Cane toads are champion skeeter eaters

From ANIMAL PEOPLE, January/February 2007:
SYDNEY–The 1935 introduction of African cane toads to
Australia, Papua New Guinea, and Fiji was not quite the ecological
disaster that cane toad foes claim, Sydney University biologists
Rick Shine and Mattias Hagman have discovered.
While cane toads did not control the sugar cane-eating
insects that they were supposed to devour, and have voraciously
consumed some small Australian wildlife, especially goanna lizards,
Shine and Hagman discovered through a series of controlled
experiments that cane toad tadpoles are exceptionally capable
predators of mosquito larvae.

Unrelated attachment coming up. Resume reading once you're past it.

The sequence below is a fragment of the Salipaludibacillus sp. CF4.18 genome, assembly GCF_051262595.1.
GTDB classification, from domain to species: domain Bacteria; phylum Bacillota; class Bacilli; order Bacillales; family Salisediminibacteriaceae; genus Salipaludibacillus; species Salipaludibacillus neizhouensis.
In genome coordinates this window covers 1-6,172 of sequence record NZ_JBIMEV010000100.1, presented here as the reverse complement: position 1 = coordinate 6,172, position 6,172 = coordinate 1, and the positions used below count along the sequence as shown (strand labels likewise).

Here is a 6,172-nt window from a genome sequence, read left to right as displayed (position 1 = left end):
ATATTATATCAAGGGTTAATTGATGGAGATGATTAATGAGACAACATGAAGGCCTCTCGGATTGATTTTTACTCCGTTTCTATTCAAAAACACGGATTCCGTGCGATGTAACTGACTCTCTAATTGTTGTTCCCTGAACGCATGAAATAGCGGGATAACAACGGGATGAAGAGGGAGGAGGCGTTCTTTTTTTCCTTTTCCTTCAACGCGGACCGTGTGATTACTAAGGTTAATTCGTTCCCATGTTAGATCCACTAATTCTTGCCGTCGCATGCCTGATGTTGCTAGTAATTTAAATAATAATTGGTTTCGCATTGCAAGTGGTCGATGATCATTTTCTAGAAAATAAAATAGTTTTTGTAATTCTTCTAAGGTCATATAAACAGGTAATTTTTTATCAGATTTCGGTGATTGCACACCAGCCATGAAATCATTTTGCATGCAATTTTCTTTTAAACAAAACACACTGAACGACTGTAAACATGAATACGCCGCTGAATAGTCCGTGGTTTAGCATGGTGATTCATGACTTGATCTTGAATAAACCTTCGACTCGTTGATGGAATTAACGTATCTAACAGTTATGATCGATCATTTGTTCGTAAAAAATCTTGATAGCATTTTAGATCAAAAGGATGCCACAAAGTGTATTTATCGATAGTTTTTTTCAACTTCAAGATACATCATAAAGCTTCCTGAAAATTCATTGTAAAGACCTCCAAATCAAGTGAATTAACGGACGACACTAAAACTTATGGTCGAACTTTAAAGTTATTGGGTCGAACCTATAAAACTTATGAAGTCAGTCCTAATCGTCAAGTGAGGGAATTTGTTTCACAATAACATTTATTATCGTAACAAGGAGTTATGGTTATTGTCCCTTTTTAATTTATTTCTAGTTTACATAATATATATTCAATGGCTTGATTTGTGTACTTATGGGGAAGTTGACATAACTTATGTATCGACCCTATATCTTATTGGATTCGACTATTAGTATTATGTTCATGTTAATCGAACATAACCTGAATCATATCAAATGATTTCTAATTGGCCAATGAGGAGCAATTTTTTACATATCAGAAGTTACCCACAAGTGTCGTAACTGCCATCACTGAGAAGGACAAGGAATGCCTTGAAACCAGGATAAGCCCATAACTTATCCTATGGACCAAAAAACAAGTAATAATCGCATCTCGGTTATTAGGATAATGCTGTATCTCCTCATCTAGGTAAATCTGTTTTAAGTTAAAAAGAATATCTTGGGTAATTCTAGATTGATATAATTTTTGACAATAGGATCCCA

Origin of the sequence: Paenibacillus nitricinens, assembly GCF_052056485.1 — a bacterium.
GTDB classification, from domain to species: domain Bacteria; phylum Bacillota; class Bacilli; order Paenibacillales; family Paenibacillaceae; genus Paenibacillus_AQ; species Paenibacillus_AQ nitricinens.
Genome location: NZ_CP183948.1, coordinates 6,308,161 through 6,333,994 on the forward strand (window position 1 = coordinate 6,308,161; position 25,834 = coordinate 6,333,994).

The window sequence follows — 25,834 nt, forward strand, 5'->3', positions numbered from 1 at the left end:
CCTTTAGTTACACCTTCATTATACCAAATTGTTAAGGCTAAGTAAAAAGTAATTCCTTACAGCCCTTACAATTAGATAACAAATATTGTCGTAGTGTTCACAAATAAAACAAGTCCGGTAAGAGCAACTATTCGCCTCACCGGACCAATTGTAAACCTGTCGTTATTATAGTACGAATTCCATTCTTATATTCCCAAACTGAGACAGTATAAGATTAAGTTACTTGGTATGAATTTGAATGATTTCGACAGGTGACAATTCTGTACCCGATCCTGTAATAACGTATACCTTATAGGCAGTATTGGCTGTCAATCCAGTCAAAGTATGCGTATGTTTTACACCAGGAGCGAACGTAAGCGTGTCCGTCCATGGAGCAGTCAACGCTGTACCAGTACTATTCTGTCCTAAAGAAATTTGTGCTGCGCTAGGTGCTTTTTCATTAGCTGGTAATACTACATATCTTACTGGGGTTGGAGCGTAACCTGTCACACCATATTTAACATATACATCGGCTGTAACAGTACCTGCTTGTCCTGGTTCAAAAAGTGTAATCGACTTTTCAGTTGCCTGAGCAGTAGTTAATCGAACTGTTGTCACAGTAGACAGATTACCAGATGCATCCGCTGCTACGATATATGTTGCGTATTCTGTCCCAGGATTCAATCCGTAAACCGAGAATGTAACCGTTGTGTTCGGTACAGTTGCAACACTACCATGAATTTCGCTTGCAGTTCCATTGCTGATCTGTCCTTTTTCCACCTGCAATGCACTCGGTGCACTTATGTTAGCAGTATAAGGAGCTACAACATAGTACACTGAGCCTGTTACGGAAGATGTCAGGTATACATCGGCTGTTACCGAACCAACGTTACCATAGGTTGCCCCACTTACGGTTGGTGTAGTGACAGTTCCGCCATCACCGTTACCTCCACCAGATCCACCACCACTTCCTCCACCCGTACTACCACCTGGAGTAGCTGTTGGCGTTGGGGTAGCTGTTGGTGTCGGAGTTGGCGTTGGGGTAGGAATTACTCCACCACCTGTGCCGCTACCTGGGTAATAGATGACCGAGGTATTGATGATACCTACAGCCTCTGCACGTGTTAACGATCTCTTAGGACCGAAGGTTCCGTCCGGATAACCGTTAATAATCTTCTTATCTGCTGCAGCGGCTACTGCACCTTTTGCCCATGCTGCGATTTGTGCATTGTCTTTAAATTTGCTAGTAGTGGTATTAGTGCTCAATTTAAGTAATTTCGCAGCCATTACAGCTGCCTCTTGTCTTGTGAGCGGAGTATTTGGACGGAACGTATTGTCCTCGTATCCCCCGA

“This is very different from the ecosystem catastrophe
stories we hear about cane toads,” Shine told the Townsville
Bulletin. “We found that the presence of toad tadpoles significantly
reduced the size of adult mosquitoes at emergence and reduced the
survival rates of the larvae of one mosquito species. Mosquitoes did
not want to lay eggs in water where there were cane toads.”
Concluded Shine, “To truly understand the impact of
invasive species, we need to look as broadly as possible, and
incorporate studies on a diversity of variables.”

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